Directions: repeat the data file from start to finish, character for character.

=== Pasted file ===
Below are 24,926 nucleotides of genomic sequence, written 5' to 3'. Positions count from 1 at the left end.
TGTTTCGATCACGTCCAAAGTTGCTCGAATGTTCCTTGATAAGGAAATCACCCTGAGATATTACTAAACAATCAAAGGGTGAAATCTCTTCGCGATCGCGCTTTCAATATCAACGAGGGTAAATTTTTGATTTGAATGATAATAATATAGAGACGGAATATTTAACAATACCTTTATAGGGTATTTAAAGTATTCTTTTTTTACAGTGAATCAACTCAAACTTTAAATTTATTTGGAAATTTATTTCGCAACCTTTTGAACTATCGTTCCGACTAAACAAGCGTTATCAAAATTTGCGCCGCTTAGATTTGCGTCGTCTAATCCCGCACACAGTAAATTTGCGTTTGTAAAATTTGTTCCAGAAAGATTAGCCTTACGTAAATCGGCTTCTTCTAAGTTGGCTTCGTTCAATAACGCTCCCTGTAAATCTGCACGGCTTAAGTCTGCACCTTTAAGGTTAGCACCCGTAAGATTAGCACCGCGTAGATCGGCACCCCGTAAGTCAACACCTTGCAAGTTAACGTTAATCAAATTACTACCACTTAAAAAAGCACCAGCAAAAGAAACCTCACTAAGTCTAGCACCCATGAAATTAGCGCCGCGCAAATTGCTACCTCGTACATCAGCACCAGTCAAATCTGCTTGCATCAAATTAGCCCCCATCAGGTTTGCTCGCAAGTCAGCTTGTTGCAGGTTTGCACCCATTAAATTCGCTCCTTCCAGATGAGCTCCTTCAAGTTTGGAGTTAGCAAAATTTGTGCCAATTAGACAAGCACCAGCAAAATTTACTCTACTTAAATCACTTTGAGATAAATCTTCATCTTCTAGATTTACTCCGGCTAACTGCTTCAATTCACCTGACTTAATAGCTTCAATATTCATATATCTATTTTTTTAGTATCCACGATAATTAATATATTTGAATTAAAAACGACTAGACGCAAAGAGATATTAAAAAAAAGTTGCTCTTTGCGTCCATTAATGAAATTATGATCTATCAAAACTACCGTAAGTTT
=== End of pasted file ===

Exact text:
Below are 24,926 nucleotides of genomic sequence, written 5' to 3'. Positions count from 1 at the left end.
TGTTTCGATCACGTCCAAAGTTGCTCGAATGTTCCTTGATAAGGAAATCACCCTGAGATATTACTAAACAATCAAAGGGTGAAATCTCTTCGCGATCGCGCTTTCAATATCAACGAGGGTAAATTTTTGATTTGAATGATAATAATATAGAGACGGAATATTTAACAATACCTTTATAGGGTATTTAAAGTATTCTTTTTTTACAGTGAATCAACTCAAACTTTAAATTTATTTGGAAATTTATTTCGCAACCTTTTGAACTATCGTTCCGACTAAACAAGCGTTATCAAAATTTGCGCCGCTTAGATTTGCGTCGTCTAATCCCGCACACAGTAAATTTGCGTTTGTAAAATTTGTTCCAGAAAGATTAGCCTTACGTAAATCGGCTTCTTCTAAGTTGGCTTCGTTCAATAACGCTCCCTGTAAATCTGCACGGCTTAAGTCTGCACCTTTAAGGTTAGCACCCGTAAGATTAGCACCGCGTAGATCGGCACCCCGTAAGTCAACACCTTGCAAGTTAACGTTAATCAAATTACTACCACTTAAAAAAGCACCAGCAAAAGAAACCTCACTAAGTCTAGCACCCATGAAATTAGCGCCGCGCAAATTGCTACCTCGTACATCAGCACCAGTCAAATCTGCTTGCATCAAATTAGCCCCCATCAGGTTTGCTCGCAAGTCAGCTTGTTGCAGGTTTGCACCCATTAAATTCGCTCCTTCCAGATGAGCTCCTTCAAGTTTGGAGTTAGCAAAATTTGTGCCAATTAGACAAGCACCAGCAAAATTTACTCTACTTAAATCACTTTGAGATAAATCTTCATCTTCTAGATTTACTCCGGCTAACTGCTTCAATTCACCTGACTTAATAGCTTCAATATTCATATATCTATTTTTTTAGTATCCACGATAATTAATATATTTGAATTAAAAACGACTAGACGCAAAGAGATATTAAAAAAAAGTTGCTCTTTGCGTCCATTAATGAAATTATGATCTATCAAAACTACCGTAAGTTT